When Haas F1 entered the series a couple of years ago, folks were interested in the manner in which they did so. While F1 does not allow the concept of customer cars—meaning I can buy a fully developed chassis and power unit from Mercedes, paint it blue and call it the TPF1 team—there is an allowance for what they call non-listed parts.
It is this non-listed parts approach to F1 that Haas chose to pursue and they hit the ground running in their first season with a Ferrari power unit and gearbox as well as a Dallara built chassis and a host of other technology purchased and not built by Haas. In fact, it is a list of parts that can be out-sourced instead of constructed. Sure, they weren’t challenging for race wins but they were scoring points midfield in their first season and most folks seemed fine with that.
Those pleasantries are starting to crack in 2018 as Haas F1 showed up in Australia last weekend, locked out the third row during qualifying and were running in 5th place ahead of the Red Bulls in the opening portion of the race. Both cars failed to finish due to a wheel nut cross-threading issue but nonetheless, they were running incredibly well prompting McLaren’s Fernando Alonso to call them a “Ferrari replica”.
There’s the old notion that people want you to do well but not too well. Now Haas F1 is possibly doing too well for the likes of Force India and others. Force India’s Otmar Szafnauer is calling for a new investigation into the Haas F1 model.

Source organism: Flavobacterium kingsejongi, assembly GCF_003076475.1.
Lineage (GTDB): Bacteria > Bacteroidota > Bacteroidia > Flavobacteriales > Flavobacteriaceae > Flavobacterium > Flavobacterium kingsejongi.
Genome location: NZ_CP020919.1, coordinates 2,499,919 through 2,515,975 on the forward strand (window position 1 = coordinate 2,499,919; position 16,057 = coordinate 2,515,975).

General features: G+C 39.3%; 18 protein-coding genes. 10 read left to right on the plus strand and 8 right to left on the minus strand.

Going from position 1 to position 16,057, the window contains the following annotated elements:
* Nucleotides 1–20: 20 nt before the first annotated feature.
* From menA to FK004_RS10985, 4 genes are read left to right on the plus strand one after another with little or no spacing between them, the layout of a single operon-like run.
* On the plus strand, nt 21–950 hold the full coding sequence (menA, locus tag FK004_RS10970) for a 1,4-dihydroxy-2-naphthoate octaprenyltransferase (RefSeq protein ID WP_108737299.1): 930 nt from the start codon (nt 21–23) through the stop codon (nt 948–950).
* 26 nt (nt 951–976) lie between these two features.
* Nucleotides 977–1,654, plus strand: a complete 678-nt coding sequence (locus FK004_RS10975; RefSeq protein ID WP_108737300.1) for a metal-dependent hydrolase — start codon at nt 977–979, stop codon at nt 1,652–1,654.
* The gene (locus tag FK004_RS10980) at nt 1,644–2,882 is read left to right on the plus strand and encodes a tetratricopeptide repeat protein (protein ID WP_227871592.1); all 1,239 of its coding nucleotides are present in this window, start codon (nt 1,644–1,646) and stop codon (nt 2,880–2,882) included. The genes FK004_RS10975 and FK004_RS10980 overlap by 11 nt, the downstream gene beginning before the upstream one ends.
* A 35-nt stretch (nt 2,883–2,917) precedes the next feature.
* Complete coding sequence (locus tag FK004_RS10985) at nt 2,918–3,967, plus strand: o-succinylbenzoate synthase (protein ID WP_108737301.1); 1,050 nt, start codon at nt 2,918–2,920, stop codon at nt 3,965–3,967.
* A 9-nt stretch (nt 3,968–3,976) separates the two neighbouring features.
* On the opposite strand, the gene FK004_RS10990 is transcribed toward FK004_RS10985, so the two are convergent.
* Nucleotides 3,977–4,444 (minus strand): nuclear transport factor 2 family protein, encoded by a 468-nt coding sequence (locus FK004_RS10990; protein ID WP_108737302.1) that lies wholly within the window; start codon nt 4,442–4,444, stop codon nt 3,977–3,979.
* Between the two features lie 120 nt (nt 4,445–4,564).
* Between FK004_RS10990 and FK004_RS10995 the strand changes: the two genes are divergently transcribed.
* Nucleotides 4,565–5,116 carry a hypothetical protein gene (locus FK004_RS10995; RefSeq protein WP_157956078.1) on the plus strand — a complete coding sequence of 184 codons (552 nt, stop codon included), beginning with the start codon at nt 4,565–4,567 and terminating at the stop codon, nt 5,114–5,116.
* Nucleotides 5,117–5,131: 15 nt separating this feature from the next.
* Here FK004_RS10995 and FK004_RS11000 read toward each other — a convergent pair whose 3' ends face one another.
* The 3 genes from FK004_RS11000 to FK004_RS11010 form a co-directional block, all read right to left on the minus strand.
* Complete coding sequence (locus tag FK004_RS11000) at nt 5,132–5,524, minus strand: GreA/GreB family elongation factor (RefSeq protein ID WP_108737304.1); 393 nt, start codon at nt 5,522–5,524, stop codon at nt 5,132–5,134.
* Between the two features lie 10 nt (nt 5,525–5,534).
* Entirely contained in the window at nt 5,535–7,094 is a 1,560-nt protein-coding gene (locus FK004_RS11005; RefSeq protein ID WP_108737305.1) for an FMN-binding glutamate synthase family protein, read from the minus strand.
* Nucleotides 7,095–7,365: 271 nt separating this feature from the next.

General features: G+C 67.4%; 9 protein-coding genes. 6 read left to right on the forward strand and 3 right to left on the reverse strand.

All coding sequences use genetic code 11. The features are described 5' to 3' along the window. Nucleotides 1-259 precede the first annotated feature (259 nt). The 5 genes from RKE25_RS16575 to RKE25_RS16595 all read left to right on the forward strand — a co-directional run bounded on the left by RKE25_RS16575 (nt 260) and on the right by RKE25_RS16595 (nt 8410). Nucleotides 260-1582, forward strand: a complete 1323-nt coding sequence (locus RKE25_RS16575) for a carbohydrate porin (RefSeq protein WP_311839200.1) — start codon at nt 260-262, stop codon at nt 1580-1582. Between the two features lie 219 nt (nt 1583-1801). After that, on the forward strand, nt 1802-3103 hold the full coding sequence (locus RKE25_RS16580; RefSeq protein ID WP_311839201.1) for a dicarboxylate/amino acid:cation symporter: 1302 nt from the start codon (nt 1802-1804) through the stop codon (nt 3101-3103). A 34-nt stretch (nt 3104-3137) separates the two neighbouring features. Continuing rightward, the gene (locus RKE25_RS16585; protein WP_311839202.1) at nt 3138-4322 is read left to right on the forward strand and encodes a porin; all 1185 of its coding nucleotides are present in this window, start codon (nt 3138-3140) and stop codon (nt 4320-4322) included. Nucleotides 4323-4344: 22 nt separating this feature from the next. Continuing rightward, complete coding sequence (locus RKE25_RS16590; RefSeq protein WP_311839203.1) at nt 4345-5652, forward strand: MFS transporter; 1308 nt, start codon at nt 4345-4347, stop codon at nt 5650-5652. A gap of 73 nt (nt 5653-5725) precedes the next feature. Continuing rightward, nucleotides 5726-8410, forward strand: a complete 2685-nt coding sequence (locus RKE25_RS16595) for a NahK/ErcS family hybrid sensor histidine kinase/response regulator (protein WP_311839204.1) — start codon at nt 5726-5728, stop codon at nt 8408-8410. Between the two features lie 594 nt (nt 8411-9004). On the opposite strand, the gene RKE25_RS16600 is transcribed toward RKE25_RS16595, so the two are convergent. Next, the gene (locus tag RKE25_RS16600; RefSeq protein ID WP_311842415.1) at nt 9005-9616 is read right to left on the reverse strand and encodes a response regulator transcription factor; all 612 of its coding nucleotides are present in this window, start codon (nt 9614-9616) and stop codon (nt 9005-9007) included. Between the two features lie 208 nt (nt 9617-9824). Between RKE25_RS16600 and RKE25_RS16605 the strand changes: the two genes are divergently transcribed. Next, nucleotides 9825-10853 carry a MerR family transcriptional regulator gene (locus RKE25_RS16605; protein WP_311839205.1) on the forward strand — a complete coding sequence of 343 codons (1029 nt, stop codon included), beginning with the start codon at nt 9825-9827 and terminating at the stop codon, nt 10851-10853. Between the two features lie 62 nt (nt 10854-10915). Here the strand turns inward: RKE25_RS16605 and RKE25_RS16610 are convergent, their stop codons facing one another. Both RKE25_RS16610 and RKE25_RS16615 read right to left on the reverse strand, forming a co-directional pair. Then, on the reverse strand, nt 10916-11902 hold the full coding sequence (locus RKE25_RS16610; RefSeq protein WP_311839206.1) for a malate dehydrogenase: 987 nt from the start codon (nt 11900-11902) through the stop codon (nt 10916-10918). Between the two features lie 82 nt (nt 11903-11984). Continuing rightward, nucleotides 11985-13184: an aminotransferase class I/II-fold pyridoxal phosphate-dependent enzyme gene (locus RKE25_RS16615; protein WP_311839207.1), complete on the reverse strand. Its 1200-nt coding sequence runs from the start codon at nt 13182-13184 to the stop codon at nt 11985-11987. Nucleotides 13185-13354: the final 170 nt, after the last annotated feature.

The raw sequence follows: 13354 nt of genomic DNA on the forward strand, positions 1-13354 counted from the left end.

“I don’t know how they do it, it’s magic,” he said. “It’s never been done before in Formula 1.
“I just don’t know how it can be right that someone who’s been in the sport for a couple of years with no resource could produce a car… does it happen by magic?
“If it does, I want the wand.”
“All the aerodynamic surfaces have to be your own,” he said. “If they’re not, I don’t know how you can tell unless you start investigating.
“Scrutineering only tells you that it fits within the boxes of the regulations.
“Is it yours or somebody else’s [idea]? That’s the real question. And I don’t know the answer to that.
“Maybe it is their own, it’s just suspect – how can you gain that knowledge without history and the right tools and people?”
The interesting part of this story is that Sauber have become far more engaged with Ferrari this year and even back when they announced their renewed partnership with Ferrari and the change to Alfa Romeo Sauber, team boss Frederic Vasseur even commented on the non-listed parts benefit.
“It would be a huge support to Sauber to have this kind of partnership with Ferrari,” Vasseur said.
“It would be the fastest way to improve because it’s a huge step in three months. It’s a good way to improve quickly and come back onto the pace and catch the midfield, and then we can see what will be the next step.”
The dynamic with Sauber is that they have a very nice, complete facility in Hinwil that enjoys the robust capability of fully creating their own car thanks to the past relationship with BMW who bankrolled the creation of the complete racing department.
Haas uses a Dallara chassis and the chassis manufacturer is allowed to use Ferrari’s wind tunnel so that has some folks concerned that they may be gaining aerodynamic design elements from Ferrari. McLaren’s Zak Brown says there are some similarities.
“There could be some influence, there’s certainly some parts of the car that look very similar to last year’s car.
“But that’s for the engineers and the FIA to look at more closely.”
There wasn’t a lot of concern from Force India, McLaren, Red Bull or Renault last year or the year before with Haas but when they look to be fighting for best-of-the-rest, well that different and now the non-listed parts and technical relationship should be finely scrutinized. Funny how that works.
Hat Tip: Autosport